Lieberman wants to make this election about whether he is a likable guy.

But this is not a two-bit popularity contest. This is a critical election about whether Connecticut Democrats believe Lieberman is representing their party and mainstream America in the Senate, or whether he has lost his way and become part of the corrupt establishment in Washington.

A look at Lieberman’s record shows he is most decidedly the latter—a senator who has “gone Washington” and forgotten about the people who elected him. Lieberman may call himself a centrist, but the record shows he has used his platform to push policies that are far out of step with what ordinary Americans want from their government.

How to avoid having our elected officials become part of the establishment in Washington, corrupt or no? Term limits. This would take care of Lieberman-type BS and also take care of a great deal of the corrupting influence of lobbyists—they’d have to cultivate new patsies and that will definitely cut into their bottom lines. And maybe it might happen that our elected officials would actually work for us. What a concept. The pols won’t have to spend the bulk of their terms raising cash to keep their jobs; just think of all the work they could get done during their lame duck term!

UPDATE: Take a look at Lieberman on CNN, over at Crooks & Liars (he’s so damned arrogant—but what, exactly, had he accomplished in the last 18 years?)

posted by lee on 07/03/06 at 10:48 AM

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update: teva programmers finally get a clue

At last, at last, my dad got his gift certificate from Teva. It turned out that there was a glitch in the forms they use for processing—for some reason, the state of the shipping address was showing up as the state for the billing address in the receipt. Which means that, if the state is not your billing state (such as for a gift sent to Michigan from Connecticut), the credit card company will not process the transaction. As it shouldn’t.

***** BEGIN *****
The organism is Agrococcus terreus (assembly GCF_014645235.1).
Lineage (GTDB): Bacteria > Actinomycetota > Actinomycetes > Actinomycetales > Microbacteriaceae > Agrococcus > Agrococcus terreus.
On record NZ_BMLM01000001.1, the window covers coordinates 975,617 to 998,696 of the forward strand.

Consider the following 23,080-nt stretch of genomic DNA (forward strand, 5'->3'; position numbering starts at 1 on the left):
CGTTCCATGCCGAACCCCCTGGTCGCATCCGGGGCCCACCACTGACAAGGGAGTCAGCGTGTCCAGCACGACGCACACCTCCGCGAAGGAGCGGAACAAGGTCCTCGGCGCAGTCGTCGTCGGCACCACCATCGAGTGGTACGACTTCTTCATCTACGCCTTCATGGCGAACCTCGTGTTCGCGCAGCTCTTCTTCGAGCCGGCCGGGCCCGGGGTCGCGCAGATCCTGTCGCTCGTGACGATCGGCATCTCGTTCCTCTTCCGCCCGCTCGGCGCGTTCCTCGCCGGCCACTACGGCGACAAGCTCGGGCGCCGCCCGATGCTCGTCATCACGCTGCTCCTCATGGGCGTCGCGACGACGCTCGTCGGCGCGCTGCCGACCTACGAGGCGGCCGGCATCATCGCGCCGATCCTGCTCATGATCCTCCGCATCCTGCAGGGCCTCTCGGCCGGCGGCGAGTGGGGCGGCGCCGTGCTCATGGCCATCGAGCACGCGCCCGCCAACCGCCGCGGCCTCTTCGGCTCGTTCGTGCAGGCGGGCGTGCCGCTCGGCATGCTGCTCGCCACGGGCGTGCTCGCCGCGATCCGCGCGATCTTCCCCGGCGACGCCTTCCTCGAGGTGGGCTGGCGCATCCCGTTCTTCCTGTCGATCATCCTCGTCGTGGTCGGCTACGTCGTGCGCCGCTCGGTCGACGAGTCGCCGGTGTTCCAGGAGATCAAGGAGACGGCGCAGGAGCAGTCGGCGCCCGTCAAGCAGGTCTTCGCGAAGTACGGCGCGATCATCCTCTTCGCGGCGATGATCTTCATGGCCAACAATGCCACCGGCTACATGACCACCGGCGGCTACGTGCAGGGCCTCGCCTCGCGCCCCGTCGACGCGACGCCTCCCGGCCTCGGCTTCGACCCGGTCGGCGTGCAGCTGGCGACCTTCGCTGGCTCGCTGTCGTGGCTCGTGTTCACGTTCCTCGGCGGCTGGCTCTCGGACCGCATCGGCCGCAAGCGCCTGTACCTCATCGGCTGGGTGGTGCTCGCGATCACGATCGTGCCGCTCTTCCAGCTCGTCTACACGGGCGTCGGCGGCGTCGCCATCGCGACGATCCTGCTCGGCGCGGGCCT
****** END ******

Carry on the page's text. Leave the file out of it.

With a lot of perseverance on the customer service rep Gina L.‘s part, and her willingness to tell the programmers that they had made a mistake (and telling them again and again until they fixed it—programmers never believe that laypeople know what the hell they’re talking about, do they? Even though I told Gina what to tell them, it still took a while to sink in. The fact that it just didn’t work should have been the tip-off, but programmers, particularly asp jockies, are often among the most arrogrant frecks on the planet.)

What’s really weird is nobody was ever notified of a failed transaction—not the customer (me), not the service reps—nobody. So I bet they lost thousands in sales over the 12 days the problem persisted. All those gift certificates that should have been sent ... on all the carts we manage, every single one notifies us if there is a failed transaction and, here’s a concept, even provides an error report so we know if it’s the customer who screwed up (like a mis-typed number) or if we did (like forgetting a piece of info that needs to be submitted). And we test test test before deploying a new system.

I would say that all’s well that ends well, but I’ll wait and see if my dad can successfully use his gift certificate on before I decide it’s ok. They did send him an apology for screwing up our father’s day present.

posted by lee on 07/03/06 at 10:00 AM